Parents have been furious after their children were humiliated over their trousers being 'tight'.

Woodhey High School in Ramsbottom, Greater Manchester, allegedly held an "emergency assembly" over a new uniform policy.

The school's website states a strict uniform code including the rule that trousers should be plain black and tailored, suit style, bootcut, pleated or straight design.

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It also states that pupils should not wear tight fitting, lycra, jersey, stretch trousers, chinos or leggings.

A dad-of-two, who has two daughters aged 11, and 13 at the school, said that he bought his children's uniforms from an official supplier but still faced problems.

Speaking to the Manchester Evening News, he said: "We went to an official uniform supplier in Ramsbottom and bought two pairs of trousers for our daughters. They went to school on Monday and we were told that the trousers are inappropriate because they are too tight.

"Lads were wearing skin tight trousers but weren't pulled. They told my daughters they were going to get a detention if they didn't come back with different trousers.

"My youngest daughter was already terrified of starting high school and now she's petrified to go back."

Another concerned parent, who wished to remain unnamed, said that the school's rules have caused a lot of upset.

They said: "It’s caused a lot of upset. This is mostly Year 7’s trying to follow the rules. They are all excited to be there and then they were told they were in the wrong uniform.

"The trousers are slim fitting and they don’t have other options. It has been upsetting for a lot of them because it was their first day a secondary school. Parents were told they had until Wednesday to get the correct trousers.

"There were 80 students sent into isolation that we know about. A lot of parents feel they are just being picked on. Some have bought four pairs of trousers which may now have to be binned.

"This is too much. It is very important that the students maintain self esteem. It is unnecessary. This is just a really awful way to start the new year."

Elsewhere, parents of the school have taken to social media to vent their frustrations.

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One parent wrote: " So after two days of my youngest daughter’s trousers being deemed perfectly acceptable, today they weren’t.

"She was hauled into the emergency trouser assembly. Apparently year 7 pupils were crying as they were so anxious.

"Am disgusted by the school and feel I let my daughters down by sending them to this absolute joke of an organisation. Sad state of affairs."

Another said: "Masses of girls being threatened with isolation and asked to lift their shirts up to check they have the correct trousers on.

"Being told that if their trousers are too tight they are putting off the male student.

"That’s the reason they stopped the skirts. Forty pupils filled the hall after being pulled by teachers at the reception in one day.

"All rather sad really. Like children haven’t had a bad time of it with Covid, mental health issues relating to that."

A third parent wrote: "A mass of girls being sent to the hall to discuss trousers that had been purchased by their parents from a uniform supplier.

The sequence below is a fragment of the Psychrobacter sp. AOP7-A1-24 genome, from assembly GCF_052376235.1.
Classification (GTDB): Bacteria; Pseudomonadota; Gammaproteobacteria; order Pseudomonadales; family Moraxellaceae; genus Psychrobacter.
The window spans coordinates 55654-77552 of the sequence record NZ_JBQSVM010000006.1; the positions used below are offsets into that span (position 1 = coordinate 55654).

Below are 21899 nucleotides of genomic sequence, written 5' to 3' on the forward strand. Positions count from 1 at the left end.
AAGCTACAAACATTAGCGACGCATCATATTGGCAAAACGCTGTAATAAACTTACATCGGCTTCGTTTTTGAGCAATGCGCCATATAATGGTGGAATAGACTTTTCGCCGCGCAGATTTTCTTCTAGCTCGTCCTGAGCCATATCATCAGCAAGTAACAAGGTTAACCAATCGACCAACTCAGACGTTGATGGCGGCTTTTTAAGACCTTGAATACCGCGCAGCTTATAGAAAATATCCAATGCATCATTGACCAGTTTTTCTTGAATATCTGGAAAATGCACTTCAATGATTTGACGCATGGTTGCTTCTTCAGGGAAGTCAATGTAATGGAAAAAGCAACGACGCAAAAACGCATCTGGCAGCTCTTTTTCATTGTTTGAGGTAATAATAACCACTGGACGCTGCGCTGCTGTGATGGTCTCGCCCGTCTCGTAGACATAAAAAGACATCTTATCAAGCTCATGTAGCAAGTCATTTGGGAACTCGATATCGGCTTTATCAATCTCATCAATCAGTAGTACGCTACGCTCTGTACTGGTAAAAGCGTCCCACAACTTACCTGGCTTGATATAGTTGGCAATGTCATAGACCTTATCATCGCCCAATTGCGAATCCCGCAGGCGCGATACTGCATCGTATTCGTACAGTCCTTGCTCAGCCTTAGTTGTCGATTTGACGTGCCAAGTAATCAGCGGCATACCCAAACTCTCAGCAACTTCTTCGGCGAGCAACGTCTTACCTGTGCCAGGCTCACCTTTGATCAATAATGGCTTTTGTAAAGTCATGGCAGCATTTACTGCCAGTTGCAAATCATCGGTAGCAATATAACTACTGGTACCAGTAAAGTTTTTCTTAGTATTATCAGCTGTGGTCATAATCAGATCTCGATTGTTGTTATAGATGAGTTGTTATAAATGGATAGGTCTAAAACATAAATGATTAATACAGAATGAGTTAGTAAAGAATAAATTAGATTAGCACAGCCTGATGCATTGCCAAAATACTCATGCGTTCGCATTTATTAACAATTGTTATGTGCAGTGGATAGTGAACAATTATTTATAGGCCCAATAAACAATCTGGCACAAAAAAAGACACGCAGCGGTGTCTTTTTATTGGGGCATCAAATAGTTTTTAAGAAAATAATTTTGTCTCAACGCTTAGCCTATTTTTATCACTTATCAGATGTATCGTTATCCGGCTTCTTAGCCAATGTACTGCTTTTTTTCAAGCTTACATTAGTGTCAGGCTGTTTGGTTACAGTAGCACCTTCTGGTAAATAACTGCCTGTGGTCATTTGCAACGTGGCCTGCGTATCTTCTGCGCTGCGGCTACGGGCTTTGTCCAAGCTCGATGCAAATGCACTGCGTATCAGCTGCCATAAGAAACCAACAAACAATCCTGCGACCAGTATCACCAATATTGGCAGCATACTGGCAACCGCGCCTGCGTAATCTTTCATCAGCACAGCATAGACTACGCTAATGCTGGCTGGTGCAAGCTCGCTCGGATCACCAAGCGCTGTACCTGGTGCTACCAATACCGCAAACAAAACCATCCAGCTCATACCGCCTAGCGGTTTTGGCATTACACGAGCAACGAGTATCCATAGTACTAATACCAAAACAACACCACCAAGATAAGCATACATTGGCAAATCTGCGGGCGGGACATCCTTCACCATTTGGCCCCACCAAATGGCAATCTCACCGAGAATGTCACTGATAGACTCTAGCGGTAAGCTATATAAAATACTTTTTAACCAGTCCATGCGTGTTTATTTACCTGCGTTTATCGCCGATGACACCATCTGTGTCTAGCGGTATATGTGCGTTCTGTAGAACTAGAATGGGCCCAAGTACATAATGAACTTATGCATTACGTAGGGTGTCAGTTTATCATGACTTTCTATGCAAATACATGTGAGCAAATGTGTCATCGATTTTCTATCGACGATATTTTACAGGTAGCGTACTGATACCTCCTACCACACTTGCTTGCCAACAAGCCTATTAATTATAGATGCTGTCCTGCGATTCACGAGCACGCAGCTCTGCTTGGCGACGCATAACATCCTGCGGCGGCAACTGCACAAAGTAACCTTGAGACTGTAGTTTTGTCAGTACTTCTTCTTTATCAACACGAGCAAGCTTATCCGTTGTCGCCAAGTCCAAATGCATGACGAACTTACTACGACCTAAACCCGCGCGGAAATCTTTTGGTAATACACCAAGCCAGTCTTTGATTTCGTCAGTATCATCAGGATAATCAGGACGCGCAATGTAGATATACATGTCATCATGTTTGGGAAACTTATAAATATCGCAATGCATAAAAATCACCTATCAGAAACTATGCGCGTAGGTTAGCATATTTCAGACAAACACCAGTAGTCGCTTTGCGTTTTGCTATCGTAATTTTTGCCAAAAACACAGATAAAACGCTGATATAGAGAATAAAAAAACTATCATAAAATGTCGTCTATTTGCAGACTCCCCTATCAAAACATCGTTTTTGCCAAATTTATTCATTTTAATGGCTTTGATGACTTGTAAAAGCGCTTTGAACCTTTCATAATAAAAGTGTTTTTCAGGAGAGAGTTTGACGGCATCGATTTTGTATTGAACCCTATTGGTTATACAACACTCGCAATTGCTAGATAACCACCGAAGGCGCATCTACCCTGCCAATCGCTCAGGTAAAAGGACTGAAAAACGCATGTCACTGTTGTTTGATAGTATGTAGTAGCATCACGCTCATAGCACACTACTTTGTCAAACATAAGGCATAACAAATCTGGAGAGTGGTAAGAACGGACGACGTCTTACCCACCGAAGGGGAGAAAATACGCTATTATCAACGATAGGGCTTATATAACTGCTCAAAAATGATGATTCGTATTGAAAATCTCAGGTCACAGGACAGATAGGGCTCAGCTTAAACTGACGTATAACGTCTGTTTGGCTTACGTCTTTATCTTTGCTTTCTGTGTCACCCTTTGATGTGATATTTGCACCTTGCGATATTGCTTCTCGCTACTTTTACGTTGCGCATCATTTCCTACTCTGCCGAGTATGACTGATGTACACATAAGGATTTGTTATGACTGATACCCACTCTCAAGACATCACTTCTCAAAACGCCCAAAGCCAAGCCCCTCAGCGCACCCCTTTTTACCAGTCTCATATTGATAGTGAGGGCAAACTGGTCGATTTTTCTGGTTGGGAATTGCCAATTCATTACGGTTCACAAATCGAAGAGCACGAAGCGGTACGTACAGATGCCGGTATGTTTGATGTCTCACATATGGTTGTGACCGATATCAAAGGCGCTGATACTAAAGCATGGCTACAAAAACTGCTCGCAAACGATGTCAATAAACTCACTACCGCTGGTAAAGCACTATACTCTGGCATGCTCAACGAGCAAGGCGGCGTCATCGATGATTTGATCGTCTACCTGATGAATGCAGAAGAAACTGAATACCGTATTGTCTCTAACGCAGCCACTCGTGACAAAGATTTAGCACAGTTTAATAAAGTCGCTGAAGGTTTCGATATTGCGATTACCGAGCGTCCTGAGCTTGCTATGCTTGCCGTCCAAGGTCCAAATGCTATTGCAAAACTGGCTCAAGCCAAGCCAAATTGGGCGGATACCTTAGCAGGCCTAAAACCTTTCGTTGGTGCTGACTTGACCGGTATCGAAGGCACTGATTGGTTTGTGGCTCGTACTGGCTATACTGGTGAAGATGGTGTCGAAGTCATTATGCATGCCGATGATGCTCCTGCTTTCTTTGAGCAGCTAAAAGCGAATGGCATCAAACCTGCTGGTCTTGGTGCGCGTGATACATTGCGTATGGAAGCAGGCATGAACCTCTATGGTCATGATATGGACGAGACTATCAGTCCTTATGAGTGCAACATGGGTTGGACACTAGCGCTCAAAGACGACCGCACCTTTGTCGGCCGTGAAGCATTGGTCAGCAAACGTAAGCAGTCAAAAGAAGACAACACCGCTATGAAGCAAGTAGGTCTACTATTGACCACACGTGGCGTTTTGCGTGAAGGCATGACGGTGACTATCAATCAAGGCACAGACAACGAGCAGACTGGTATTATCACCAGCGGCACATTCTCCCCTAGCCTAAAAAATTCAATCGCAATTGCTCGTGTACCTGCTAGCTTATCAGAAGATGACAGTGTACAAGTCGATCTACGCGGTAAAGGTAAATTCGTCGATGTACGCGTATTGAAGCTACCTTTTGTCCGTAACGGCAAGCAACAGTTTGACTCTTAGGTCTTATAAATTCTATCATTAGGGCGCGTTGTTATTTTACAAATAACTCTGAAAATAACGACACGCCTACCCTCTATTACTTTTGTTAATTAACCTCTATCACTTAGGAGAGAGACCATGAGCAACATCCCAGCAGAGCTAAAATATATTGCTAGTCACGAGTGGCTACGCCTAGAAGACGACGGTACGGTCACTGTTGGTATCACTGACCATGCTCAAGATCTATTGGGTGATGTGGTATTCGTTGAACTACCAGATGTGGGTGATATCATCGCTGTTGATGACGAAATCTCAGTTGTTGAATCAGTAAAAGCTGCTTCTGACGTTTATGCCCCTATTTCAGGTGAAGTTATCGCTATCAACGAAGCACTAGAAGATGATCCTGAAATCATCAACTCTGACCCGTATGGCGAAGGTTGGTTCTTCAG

"Is this the fault of the Trust/School system or society. Also, I’d like the school to concentrate on their education/wellbeing please because my teen is in her GCSE year."

A spokesperson for Woodhey School said: "The school has been unwaveringly clear about the expectations for uniform and have communicated this to students and their families prior to the summer holidays, and during the holidays.

"Where uniform issues have yet to be resolved, the relevant students were spoken to yesterday to reinforce the importance of following the school’s dress code."

They continued: "At no point were students threatened with exclusion and the claim that students were told that certain clothing items were distracting to other students is unfounded and was by no means mentioned by the school.

"Where students were informed that their uniform is inappropriate, such as for being too tight, this is in relation to the school’s new stronger enforcement of their uniform rule.

"These rules directly correlate to fostering high standards of behaviour and expectations, with the school’s dress code further preparing students for the world of work.

"Ultimately this has a positive impact on students’ learning experience and improves their life chances. A description of appropriate uniform items has been circulated to parents and carers and is published on the school’s website.

"School leaders have worked closely with local uniform suppliers to ensure these styles are available for students and, by doing so, reduced the risk of those facing hardship being singled out at the start of the new academic year.

"The new Headteacher is keen to work in partnership with parents and carers, who are encouraged to contact the school directly to raise any concerns, and any complaints will be addressed in line with the school’s Complaints Policy and Procedure.

"Leaders are keen to continue to listen to parents and carers to continue working in partnership."


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